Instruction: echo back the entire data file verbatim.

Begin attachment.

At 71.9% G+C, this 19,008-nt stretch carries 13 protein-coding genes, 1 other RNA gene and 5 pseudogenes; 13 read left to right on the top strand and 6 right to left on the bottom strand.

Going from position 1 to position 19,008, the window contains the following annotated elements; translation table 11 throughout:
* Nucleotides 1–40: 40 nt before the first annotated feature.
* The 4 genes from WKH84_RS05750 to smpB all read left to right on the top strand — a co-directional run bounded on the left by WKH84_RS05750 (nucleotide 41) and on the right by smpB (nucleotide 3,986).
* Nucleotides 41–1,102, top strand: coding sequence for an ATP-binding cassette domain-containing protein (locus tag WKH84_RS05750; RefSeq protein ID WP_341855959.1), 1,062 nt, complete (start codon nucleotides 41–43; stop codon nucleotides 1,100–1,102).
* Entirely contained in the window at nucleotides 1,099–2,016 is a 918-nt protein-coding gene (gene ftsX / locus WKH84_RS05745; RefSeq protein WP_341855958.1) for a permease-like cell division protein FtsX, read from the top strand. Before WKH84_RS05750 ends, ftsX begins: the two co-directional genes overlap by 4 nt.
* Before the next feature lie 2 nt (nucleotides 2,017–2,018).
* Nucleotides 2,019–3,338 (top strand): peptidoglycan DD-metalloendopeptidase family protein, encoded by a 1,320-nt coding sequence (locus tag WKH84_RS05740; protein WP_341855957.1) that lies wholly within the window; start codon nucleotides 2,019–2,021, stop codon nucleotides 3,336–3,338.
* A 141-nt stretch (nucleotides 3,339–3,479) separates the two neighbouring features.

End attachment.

At 71.9% G+C, this 19,008-nt stretch carries 13 protein-coding genes, 1 other RNA gene and 5 pseudogenes; 13 read left to right on the top strand and 6 right to left on the bottom strand.

Going from position 1 to position 19,008, the window contains the following annotated elements; translation table 11 throughout:
* Nucleotides 1–40: 40 nt before the first annotated feature.
* The 4 genes from WKH84_RS05750 to smpB all read left to right on the top strand — a co-directional run bounded on the left by WKH84_RS05750 (nucleotide 41) and on the right by smpB (nucleotide 3,986).
* Nucleotides 41–1,102, top strand: coding sequence for an ATP-binding cassette domain-containing protein (locus tag WKH84_RS05750; RefSeq protein ID WP_341855959.1), 1,062 nt, complete (start codon nucleotides 41–43; stop codon nucleotides 1,100–1,102).
* Entirely contained in the window at nucleotides 1,099–2,016 is a 918-nt protein-coding gene (gene ftsX / locus WKH84_RS05745; RefSeq protein WP_341855958.1) for a permease-like cell division protein FtsX, read from the top strand. Before WKH84_RS05750 ends, ftsX begins: the two co-directional genes overlap by 4 nt.
* Before the next feature lie 2 nt (nucleotides 2,017–2,018).
* Nucleotides 2,019–3,338 (top strand): peptidoglycan DD-metalloendopeptidase family protein, encoded by a 1,320-nt coding sequence (locus tag WKH84_RS05740; protein WP_341855957.1) that lies wholly within the window; start codon nucleotides 2,019–2,021, stop codon nucleotides 3,336–3,338.
* A 141-nt stretch (nucleotides 3,339–3,479) separates the two neighbouring features.